The Effect of Intrauterine Acute Ethanol Exposure on Developing Sciatic Nerves and Their Myelination: A Stereological Study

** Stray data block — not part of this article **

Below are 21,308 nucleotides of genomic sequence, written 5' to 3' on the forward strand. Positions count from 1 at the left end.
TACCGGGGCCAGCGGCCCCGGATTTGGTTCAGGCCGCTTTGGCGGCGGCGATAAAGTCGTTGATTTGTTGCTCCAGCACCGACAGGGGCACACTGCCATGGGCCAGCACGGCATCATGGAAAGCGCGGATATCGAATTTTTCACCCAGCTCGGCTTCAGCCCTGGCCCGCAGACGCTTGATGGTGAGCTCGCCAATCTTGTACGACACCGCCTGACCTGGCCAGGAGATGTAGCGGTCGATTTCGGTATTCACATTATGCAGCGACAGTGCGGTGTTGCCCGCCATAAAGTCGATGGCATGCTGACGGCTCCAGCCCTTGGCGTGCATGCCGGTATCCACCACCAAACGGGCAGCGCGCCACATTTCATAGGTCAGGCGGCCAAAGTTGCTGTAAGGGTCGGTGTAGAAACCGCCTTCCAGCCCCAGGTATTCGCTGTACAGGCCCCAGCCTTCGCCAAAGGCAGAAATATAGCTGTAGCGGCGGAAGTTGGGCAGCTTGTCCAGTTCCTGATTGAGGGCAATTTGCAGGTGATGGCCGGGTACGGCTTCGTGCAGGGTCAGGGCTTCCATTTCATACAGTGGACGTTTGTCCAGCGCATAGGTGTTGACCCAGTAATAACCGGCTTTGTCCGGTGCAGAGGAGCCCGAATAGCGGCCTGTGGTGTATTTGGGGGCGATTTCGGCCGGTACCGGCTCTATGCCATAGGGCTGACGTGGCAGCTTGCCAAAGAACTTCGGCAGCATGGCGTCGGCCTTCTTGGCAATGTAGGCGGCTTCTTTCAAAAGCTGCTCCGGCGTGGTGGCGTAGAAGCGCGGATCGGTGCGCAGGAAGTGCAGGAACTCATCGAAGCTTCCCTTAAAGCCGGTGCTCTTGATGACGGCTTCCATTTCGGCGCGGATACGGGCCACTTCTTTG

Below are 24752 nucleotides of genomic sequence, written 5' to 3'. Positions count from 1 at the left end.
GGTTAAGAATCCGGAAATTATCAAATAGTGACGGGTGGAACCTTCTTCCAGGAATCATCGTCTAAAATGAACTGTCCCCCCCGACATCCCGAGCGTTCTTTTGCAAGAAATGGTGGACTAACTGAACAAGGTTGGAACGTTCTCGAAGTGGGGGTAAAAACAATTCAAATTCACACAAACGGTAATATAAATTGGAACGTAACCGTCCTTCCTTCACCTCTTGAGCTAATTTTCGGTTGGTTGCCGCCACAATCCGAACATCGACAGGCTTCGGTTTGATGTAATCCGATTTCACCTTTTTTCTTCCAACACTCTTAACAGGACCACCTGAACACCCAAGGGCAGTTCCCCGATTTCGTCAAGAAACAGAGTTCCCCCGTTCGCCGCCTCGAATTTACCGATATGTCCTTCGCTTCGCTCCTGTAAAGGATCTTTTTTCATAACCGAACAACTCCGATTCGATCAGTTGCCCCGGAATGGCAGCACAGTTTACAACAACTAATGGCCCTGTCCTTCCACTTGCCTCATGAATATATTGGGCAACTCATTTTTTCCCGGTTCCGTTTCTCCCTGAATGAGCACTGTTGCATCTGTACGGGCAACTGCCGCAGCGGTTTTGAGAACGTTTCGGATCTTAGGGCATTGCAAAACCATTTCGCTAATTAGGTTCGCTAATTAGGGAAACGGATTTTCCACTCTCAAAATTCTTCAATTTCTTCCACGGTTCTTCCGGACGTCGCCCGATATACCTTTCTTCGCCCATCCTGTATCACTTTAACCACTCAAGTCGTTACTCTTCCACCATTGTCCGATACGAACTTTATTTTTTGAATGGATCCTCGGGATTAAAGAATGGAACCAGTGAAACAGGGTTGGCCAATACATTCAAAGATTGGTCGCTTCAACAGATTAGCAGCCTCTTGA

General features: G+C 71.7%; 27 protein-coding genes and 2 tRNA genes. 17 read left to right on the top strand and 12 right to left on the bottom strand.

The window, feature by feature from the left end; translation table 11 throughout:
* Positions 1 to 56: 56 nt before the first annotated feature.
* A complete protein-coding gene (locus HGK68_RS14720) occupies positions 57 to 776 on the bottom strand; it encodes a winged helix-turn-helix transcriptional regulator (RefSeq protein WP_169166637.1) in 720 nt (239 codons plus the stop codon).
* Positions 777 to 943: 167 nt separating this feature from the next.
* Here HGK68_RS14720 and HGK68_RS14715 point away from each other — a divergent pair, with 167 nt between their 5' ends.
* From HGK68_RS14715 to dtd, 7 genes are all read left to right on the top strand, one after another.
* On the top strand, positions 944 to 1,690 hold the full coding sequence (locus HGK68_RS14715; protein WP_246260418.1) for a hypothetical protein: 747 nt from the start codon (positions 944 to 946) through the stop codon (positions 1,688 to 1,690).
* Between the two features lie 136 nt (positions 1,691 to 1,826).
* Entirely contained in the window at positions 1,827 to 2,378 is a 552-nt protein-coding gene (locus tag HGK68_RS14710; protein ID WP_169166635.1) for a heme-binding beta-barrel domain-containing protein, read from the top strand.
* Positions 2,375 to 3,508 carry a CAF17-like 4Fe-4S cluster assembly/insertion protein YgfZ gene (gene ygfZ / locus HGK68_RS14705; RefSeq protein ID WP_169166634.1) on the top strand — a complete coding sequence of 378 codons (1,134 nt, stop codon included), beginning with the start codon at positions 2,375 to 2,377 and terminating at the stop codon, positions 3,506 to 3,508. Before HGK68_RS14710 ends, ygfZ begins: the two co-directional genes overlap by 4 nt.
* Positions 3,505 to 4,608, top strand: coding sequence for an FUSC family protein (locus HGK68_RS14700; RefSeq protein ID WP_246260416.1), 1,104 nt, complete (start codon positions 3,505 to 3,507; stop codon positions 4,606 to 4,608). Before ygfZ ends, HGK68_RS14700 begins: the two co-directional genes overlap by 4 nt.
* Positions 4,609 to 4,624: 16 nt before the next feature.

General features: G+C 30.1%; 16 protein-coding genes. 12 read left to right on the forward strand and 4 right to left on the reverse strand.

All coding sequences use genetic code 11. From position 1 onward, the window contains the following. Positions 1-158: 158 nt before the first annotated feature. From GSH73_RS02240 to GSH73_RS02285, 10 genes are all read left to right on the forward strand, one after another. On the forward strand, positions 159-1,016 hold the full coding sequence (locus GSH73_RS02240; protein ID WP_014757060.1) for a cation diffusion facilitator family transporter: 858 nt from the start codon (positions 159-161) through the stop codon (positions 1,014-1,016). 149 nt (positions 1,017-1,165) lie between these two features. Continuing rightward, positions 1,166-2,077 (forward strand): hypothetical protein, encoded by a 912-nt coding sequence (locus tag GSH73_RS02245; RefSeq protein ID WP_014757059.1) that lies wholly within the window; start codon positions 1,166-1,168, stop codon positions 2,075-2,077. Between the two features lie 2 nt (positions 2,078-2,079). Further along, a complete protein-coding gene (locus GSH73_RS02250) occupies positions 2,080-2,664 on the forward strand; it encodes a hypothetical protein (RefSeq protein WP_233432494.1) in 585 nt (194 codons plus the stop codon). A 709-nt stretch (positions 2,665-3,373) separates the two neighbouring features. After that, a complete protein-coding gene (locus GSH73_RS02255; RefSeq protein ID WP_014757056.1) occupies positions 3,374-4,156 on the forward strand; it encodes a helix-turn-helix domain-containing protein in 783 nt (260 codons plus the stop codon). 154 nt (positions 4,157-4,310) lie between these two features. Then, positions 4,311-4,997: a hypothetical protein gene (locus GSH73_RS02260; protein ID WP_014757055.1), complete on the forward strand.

Ethanol (ETH) delays myelination in the sciatic nerve of rat following fetal exposure. It has been suggested that melatonin (MLT), a naturally occurring indole, may be a potential protective agent for ETH toxicity, possibly due to its protective effects against free radical damage in experimental models. However, the precise mechanism of MLT protection in the development of the rat sciatic nerves and their myelination is unclear. In this study, the effect of ETH, MLT and ETH+MLT on the myelin thickness, axon number and axonal area of rat sciatic nerve were investigated. Pregnant rats were injected with either 25% ETH (dosage 2g/kg body weight), 25% ETH plus MLT (dosage 2g/kg and 10 mg/kg, respectively), MLT (dosage 10 mg/kg) or physiological saline (dosage 1 ml/kg) at 7, 15 and 20 days post-conception (first, second and third trimesters, respectively). At postnatal day 14, sciatic nerves of offspring were dissected out and processed for stereological analyses. Our results demonstrated that the myelin thickness was increased by exogenous MLT, and decreased by acute ETH, during first and second trimesters. It was found that MLT was protective to developing myelin thickness following fetal exposure during the first trimester, whereas it was toxic to myelin thickness during the third trimester. The presented study is the first stereological study indicating that exogenous MLT has a toxic effect on the myelin thickness of rat sciatic nerves during the third trimester. Based on our findings, we suggested that exogenous MLT, given during the third trimester as an antioxidant agent, as well as acute ETH, given in the first and second trimesters, may alter the normal development of sciatic nerve myelination.